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2006 Issues

How do I talk to my child about sex?

04/01/2006
Parents of school-aged children often dread their child’s first questions about sex, not knowing quite how to respond. Yet, the topic of sex is too important to be a one-time conversation, and provides parents an ongoing opportunity to help their children make safe, informed decisions as they mature.

According to Martin Anderson, MD, adolescent specialist at Mattel Children’s Hospital at UCLA, 30 percent of female and 40 percent of male ninth graders are sexually active. “If parents wait until their child hits adolescence, they may have really missed the boat,” says Dr. Anderson. “Parents need to realize that their children are getting information from a variety of outlets, including TV, the Internet and friends, so they need to step up and become involved in their children’s sex education early on.”

Human sexuality is a normal part of every person’s life — even small children. At a young age, children are aware of the differences between boys and girls and realize that private parts are not for public view. As grade school approaches, children’s natural curiosity may lead them to ask questions about what they see and hear from friends and other sources.

Questions and answers
According to Dr. Anderson, schoolage children are often curious about their bodies and concepts related to sexuality. When children ask parents a question about sex, they are open and receptive to learning the answer. Parents should seize these moments and begin a discussion. Dr. Anderson suggests parents first clarify what, exactly, the child is asking about and how much they may already know. Armed with this insight, parents should give a straightforward answer that the child can understand.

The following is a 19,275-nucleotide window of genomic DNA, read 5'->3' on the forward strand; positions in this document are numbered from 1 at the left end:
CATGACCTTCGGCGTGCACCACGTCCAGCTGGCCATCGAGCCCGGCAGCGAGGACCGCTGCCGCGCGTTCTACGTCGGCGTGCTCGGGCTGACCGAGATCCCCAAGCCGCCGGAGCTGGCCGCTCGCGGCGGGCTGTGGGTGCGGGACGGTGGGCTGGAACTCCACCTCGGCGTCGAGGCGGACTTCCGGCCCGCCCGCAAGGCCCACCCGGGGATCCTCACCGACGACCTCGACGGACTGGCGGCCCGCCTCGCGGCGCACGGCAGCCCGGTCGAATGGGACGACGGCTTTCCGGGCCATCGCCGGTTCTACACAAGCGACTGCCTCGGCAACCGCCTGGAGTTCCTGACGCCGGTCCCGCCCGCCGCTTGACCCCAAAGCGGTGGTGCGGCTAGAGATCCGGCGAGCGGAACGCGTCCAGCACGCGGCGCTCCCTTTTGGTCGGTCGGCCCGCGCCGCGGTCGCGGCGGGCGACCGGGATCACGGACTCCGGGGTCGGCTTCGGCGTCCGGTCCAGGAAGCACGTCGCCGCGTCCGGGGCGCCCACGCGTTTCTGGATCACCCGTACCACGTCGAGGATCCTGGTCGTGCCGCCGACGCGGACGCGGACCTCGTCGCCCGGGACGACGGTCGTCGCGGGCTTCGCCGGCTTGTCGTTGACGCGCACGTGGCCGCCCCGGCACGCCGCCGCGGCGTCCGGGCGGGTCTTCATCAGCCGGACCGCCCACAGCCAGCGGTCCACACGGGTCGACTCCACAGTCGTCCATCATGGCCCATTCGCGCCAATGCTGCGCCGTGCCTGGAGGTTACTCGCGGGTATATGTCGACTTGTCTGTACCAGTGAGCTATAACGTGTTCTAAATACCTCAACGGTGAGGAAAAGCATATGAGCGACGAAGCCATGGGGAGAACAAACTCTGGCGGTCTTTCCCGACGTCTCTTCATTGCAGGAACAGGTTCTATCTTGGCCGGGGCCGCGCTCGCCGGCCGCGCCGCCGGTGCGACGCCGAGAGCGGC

Complex answers are not necessary at the grade-school age. “Parents shouldn’t use a child’s simple question as a launching point for a big discussion on many topics related to their body and sexuality,” Dr. Anderson says. “For example, if a child asks where babies come from, a detailed discussion of fertilization may end up confusing the matter.” Dr. Anderson also suggests that parents use the proper anatomical words when describing body parts or concepts.

Seize opportunities
In a typical day, many opportunities arise for parents to directly or indirectly bring up the subject of sexuality. Bath time or any time when a child is particularly physical may provide an inroad to discuss a topic. Prime time television, which broadcasts thousands of scenes a year of a sexual nature, provides another good conversation starting point.

On the cusp of puberty, school-age children may become more aware of their own sexuality. Parents should talk openly about bodily changes and the basics of sexuality. Children — who have an understanding by grade school of personal hygiene — should also understand what sexually transmitted diseases are and how they are spread. Using their own family values as a backdrop, parents should openly discuss the basics of intercourse, methods of contraception and how to protect against pregnancy. Children should also know the difference between “good” and “bad” — or inappropriate — touching.

Establish a rapport
According to Dr. Anderson, when a parent is able to talk openly — without embarrassment — to a child about sex, that child is better equipped to form a healthy sense of self and sexual identity. There is no evidence, according to Dr. Anderson, that discussing sex makes children more likely to engage in sexual activity. Conversely, if a parent is embarrassed by the topic or tends to ignore questions, that child may begin to think of sexuality as something taboo. When a comfortable relationship is established, today’s grade-school children may be more receptive to important warnings about teen pregnancy, sexually transmitted diseases and other topics in their teenage years. 




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